We recently went camping. By we, I mean my family. They hate me. By camping, I mean staying in a cabin, near the woods. In the outdoors. Near a lake. Or a pond. It has water. The whole thing gives me Friday the 13th flashbacks.
I am not a camper. I have nothing against camping, but my idea of roughing it is settling for a Holiday Inn without cable TV and an indoor pool. If they don’t have an in-house restaurant—and you actually have to drive somewhere else to eat—that’s a hardship as well. Downright barbaric, if you ask me, which of course, you did not.
And to make this blessed event even more wonderful than you might imagine (if you have a really poor imagination,) the temperature was below freezing. In addition to having rather poor judgment in vacation choices (a warm sandy spot would have been nice) we apparently have poor timing. We chose the coldest weekend of the fall to make our little outing. Oh, joy. Rapture. I have a brain—and it has frozen solid and failed to get me out of this situation.
Okay—the cabin is heated. But there’s like no TV. No radio. No whirlpool hot tub. We are miles—well, at least a mile—from civilization. I have a cell phone—but no service. No one can hear me now, as I scream like a little girl. There is a cabin next door, but I saw the campers, and they are anything but civilized. I swear the guy looks like Jeffrey Dahmer. It can’t be him because he’s, like, dead. But it could be his twin. The others, well, they kind of resemble supper I suppose. But I digress.
The kids want to roast marshmallows and make s’mores. What can it hurt? We have a good dental plan.
My wife reminds me that I have no dental plan. I don’t even have a dental plan B. I don’t have a dental clue. Very well, then, I’ll stop digressing now.
I brought firewood. Kindling. Newspaper. Lighter fluid. A lighter. I’m not a Boy Scout, but boy was I prepared. But the lighter failed—it was out of butane. I did have matches—a back-up plan! At this point, it beats no dental plan hands down.
Have you ever tried to start a fire miles away from civilization in freezing temperatures? It is not as easy as it sounds.
Sure, Frosty can make a fearsome fire on a glacier to keep Karen warm. Drop a cigarette in your local tenement, and the whole block is up in smoke before you can ask, “dude where’s my car?” Try to burn leaves on a windy day without catching your neighbor’s house on fire. Twice. But I dare you to make a simple campfire with wood, paper, lighter fluid, and a match.
My daughter informed me that she learned how to make a fire in Girl Scouts—using candle wax and dryer lint. She’s quite the little McGyver. Unfortunately, she failed to carry some dryer lint and candles with her. My son offered some lint from his pocket. I had a pretty good wad of belly button lint. But alas, without the wax, I still couldn’t get the fire going. (I thought about picking my ear for wax . . .) Desperate times call for desperate measures. But I had already done that last night . . . from the comfort of my home!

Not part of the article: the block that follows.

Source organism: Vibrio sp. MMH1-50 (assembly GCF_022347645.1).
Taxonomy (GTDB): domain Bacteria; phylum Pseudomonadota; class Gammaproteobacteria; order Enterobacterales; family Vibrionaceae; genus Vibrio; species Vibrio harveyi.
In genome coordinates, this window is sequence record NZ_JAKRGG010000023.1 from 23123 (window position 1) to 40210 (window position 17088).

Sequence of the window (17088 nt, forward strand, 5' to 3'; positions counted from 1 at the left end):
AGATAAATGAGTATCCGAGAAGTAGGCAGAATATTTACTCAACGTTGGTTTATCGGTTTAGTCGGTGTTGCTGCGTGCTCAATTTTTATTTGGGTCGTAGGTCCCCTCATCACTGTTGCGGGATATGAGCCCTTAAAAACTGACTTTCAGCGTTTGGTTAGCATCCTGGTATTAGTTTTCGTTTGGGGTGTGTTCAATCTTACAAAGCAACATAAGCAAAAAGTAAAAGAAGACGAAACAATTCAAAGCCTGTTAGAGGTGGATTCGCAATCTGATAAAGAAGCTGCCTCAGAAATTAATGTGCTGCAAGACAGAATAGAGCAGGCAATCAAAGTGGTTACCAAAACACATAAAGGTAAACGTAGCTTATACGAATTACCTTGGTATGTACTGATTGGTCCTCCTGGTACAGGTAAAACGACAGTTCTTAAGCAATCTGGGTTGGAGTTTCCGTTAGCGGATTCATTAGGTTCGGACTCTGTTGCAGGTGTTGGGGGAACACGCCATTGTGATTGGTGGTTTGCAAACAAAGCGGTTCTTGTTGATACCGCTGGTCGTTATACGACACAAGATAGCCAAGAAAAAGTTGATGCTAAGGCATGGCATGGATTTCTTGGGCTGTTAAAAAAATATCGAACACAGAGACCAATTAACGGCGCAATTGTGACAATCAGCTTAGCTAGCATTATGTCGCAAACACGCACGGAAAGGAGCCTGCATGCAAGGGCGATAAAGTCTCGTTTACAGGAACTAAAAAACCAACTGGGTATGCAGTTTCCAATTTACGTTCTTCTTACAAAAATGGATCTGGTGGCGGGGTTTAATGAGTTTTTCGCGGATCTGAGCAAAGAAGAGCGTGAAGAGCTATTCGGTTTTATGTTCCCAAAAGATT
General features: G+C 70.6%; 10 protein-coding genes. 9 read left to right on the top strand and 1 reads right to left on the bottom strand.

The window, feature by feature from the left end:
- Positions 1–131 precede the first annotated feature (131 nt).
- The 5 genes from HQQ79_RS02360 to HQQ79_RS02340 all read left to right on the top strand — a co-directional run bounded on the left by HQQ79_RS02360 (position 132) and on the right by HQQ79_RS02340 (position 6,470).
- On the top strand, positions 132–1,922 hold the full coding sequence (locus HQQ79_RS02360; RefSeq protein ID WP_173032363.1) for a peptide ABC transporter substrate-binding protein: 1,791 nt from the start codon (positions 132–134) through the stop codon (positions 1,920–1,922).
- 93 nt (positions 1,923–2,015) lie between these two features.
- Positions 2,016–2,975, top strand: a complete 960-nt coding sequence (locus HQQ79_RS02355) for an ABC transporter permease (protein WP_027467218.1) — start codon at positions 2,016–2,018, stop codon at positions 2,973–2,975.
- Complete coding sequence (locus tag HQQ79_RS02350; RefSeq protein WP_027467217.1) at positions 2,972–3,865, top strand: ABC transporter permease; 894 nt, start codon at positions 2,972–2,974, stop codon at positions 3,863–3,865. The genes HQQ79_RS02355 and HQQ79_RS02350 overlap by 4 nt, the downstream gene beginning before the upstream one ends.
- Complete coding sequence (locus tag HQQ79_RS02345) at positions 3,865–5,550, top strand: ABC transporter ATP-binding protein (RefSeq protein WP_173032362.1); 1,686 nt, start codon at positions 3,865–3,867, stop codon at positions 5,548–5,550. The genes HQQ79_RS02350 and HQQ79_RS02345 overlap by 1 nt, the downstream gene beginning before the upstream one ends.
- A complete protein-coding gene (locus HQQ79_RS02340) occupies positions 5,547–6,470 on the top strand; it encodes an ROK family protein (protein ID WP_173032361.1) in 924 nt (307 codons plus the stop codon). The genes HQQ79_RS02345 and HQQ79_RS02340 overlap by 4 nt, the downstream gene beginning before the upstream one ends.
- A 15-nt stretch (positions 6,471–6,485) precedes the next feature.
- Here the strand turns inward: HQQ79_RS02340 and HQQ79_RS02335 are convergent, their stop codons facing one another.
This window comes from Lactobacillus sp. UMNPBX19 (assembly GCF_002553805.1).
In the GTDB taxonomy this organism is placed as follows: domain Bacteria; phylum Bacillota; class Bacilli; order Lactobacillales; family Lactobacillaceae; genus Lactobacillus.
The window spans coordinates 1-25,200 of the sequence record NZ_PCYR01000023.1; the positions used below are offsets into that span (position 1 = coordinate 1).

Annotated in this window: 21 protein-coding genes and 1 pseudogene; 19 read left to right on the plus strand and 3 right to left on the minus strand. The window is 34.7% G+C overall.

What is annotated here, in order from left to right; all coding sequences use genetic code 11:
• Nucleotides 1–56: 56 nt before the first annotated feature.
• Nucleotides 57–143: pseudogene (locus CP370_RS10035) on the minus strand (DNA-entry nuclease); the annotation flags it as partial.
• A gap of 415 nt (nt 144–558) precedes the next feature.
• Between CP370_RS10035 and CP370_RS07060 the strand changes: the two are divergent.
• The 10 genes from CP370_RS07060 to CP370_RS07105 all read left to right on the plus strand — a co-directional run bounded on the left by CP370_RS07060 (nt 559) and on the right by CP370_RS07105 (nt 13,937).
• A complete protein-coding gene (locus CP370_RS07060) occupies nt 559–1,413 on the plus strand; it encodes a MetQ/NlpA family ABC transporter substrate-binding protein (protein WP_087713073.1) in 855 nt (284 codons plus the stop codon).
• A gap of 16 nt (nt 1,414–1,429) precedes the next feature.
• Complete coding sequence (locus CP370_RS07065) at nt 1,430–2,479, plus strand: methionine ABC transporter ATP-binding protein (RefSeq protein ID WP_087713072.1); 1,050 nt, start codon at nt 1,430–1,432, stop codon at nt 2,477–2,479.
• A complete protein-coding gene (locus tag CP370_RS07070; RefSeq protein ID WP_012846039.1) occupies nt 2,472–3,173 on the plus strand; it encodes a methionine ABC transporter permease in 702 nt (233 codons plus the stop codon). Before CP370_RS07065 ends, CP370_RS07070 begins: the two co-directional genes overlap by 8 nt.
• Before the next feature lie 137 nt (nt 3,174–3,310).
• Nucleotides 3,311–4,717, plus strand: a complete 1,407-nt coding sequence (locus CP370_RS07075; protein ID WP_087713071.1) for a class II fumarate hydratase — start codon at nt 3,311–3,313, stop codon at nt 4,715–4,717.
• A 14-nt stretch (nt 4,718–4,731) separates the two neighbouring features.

Sure, I’d wad up the paper and soak the wood in lighter fluid. It would light like fireworks on the Fourth. For a brief second, we had heat. But half a minute later, all I had were some cold logs and paper ashes. I wadded and lit. Wadded and kindled. I prayed. Lighter fluid I sprayed, which was probably not the smartest thing to do, but desperate times call for desperation. I burnt my fingers—no easy task since they were nearly frozen solid and I could barely move them. I had gloves, but they went up in flames way faster than the stupid logs.
“Try blowing on it. I think it needs some air”
I’m not sure who said that. I should have killed them. Or sent them next door to Mr. Dahmer’s cabin.
Blow on it. My derriere. I huffed and I puffed. I coughed. I couldn’t make fire but I could easily make smoke. My lungs detest smoke. Cavemen with barely opposable thumbs and no matches could make fire better than I.
I’m pretty sure with one match, I could have burned my house down. In fact, I probably wouldn’t even need a match—I could just do some electrical wiring. But with an entire pack of matches, all I could manage was some smoke. And you would think, where there’s smoke . . .well, think again. Where there’s smoke, there’s a guy trying to melt a marshmallow, but his tears keep putting the spark out.
I ran out of paper. The kids started gathering dry leaves to throw on my fireless inferno. It kept them occupied and made them forget about the frozen marshmallows. The movement also kept them warm.
It’s just not as easy as flicking the switch on the gas fireplace at home. Which reminds me . . . why did we leave home in the first place?